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New Farnley writer launches project exploring how creativity helps people through grief

Two women from Leeds have launched a project that focuses on how people use creativity to help channel their grief.

‘Projecting Grief’ is the creation of photographer Jo Ritchie and New Farnley writer Faye Dawson. They have been gathering the portraits and stories of people who have created a piece of work for which grief was the catalyst and are seeking more contributors.

The idea was formed following the death of Jo’s younger brother Jack.

“My brother took his life in November 2017 age 24,” says Jo.

“Until that point, I had not really had to face real grief, and for a long time it was completely overwhelming.” 

Jo felt the need to connect with people in similar situations and was fascinated – and uplifted – to discover how many people channel their grief through creativity.

“Sometimes the last thing I wanted to do was pick up my camera and attempt to be creative, so I was intrigued to meet people whose grief was the catalyst of a creation.”

In 2019 she focussed on finding those that had used a creative skill as a distraction, a relief, or an expression and began taking their portraits.

“It was great to make contact with strangers and learn of their stories,” she continues. “It soon became clear that the portraits required context, so I set out to find an interviewer and writer to create the narrative.”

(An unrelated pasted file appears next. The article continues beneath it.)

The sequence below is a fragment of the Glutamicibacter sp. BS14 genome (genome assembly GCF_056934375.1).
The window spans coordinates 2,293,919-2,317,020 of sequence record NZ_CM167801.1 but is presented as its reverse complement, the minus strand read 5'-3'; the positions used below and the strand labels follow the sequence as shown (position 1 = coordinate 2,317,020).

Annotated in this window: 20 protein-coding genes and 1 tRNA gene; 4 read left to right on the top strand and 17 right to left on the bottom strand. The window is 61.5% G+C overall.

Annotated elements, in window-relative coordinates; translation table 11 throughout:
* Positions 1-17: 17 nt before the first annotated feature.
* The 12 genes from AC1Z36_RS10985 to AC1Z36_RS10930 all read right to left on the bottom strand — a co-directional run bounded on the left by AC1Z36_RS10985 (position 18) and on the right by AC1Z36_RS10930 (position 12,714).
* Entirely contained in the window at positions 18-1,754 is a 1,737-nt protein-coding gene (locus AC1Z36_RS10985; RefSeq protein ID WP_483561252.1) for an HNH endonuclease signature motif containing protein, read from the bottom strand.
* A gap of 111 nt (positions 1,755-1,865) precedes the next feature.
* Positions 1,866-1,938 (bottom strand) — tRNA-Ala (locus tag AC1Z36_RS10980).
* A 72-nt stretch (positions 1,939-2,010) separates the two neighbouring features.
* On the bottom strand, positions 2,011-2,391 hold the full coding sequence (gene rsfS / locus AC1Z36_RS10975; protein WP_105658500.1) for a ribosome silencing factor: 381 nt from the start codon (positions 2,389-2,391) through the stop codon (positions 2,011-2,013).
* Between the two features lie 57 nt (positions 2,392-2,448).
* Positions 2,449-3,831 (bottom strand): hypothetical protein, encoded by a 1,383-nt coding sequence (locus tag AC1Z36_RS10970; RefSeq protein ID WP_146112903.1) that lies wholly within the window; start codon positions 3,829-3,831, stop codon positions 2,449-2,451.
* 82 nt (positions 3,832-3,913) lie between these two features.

She teamed up with Communications Consultant Faye Dawson whose own grief had taken her down another path.

Faye had two miscarriages in the space of nine months and says she did not understand her grief.

“I thought ‘how can you grieve for someone you never met, never knew?’ There were people suffering far worse than me.”

She decided to not try again, but it left her thinking about not continuing her family’s genes. 

“I’m a stepparent and a stepchild and I started to ask myself why a genetic connection is so important to so many? Is it not also about those whose lives you have touched? Your influence, who you have been as a person?”

She started to explore this by writing about her own family who she describes as ‘blended and bonkers’.

“I decided to leave my full-time job and set up as a freelancer with the idea of giving myself more time to write, and in 2017 I set up my own Communications Consultancy.”

Faye and Jo started working together in March this year and have captured and written several portraits and stories including that of comedian Luisa Omielan [‘What Would Beyonce Do?’ ‘Politics for Bitches’], and Bramley-based actor Luke Dickson [‘Damned United’, ‘Mother Courage’ ‘The Great Dixoni’].

They have spoken to cooks, authors, musicians, and exhibition makers and are looking for more people to contribute. 

“Grief has no prejudice,” Jo concludes. “We want a wide range of voices and any creative process is valid – from cooking to sewing, dance to pottery, music to writing; anything that has/is helping you deal with the grieving process that you’re happy to talk about.”

“We believe this project to be not only beneficial to those who have lost, but also to the arts as an industry and an entity because creativity touches all our lives.”

If you want to take part in the project email

To see the story so far visit


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